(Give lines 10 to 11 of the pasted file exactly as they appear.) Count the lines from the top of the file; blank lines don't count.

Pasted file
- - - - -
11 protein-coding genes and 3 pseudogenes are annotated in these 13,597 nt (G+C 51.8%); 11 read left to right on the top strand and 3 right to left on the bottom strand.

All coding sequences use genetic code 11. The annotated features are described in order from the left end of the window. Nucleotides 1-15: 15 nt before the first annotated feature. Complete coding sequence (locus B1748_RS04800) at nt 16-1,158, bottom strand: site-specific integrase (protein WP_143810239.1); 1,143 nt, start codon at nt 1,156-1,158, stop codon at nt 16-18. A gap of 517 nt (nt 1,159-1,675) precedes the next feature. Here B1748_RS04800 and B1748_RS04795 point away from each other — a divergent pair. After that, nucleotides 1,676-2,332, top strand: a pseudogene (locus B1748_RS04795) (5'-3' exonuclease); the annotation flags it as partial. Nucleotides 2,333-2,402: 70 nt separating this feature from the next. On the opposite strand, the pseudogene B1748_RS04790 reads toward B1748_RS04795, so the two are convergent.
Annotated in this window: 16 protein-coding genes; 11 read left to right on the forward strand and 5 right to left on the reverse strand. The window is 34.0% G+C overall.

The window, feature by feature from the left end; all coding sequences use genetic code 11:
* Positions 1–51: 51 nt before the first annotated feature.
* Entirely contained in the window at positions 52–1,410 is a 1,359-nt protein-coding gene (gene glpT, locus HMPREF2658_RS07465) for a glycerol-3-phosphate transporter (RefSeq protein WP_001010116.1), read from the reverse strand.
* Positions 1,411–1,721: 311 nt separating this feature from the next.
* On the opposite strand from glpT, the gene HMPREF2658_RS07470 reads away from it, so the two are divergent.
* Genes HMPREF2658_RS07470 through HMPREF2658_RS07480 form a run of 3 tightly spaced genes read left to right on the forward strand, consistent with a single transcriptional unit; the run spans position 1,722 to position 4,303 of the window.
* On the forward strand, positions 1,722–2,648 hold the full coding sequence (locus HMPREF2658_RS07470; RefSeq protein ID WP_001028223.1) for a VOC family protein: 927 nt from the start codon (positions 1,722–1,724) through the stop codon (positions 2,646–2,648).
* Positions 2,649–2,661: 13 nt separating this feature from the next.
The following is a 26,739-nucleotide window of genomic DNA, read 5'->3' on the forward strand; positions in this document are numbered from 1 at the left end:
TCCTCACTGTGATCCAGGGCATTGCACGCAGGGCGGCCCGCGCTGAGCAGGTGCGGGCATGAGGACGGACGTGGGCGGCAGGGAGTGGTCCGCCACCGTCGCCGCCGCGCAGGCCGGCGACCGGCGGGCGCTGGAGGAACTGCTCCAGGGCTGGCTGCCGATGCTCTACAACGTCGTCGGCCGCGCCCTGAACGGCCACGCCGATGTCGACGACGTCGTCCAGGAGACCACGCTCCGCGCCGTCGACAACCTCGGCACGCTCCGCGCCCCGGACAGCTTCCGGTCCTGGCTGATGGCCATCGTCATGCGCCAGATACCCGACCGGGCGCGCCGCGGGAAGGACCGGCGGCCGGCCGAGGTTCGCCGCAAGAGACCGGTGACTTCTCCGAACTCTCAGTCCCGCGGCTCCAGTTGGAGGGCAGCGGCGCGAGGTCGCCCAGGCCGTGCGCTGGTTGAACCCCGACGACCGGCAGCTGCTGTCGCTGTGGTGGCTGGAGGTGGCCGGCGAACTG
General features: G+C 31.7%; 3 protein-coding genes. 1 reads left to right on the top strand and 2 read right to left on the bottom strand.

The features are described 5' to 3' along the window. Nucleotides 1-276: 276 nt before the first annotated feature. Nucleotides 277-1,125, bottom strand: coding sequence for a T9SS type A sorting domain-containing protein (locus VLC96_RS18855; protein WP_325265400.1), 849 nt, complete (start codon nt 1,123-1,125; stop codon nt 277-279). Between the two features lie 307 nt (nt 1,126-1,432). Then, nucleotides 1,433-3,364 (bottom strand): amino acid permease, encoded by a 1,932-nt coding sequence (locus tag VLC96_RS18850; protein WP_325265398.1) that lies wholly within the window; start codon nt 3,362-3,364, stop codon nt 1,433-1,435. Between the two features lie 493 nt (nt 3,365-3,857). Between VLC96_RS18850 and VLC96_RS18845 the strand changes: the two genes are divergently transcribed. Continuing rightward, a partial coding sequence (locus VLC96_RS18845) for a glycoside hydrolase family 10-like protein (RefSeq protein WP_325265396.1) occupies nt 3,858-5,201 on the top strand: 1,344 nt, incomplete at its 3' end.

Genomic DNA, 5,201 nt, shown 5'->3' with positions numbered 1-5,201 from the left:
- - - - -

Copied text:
* On the forward strand, positions 1,722–2,648 hold the full coding sequence (locus HMPREF2658_RS07470; RefSeq protein ID WP_001028223.1) for a VOC family protein: 927 nt from the start codon (positions 1,722–1,724) through the stop codon (positions 2,646–2,648).
* Positions 2,649–2,661: 13 nt separating this feature from the next.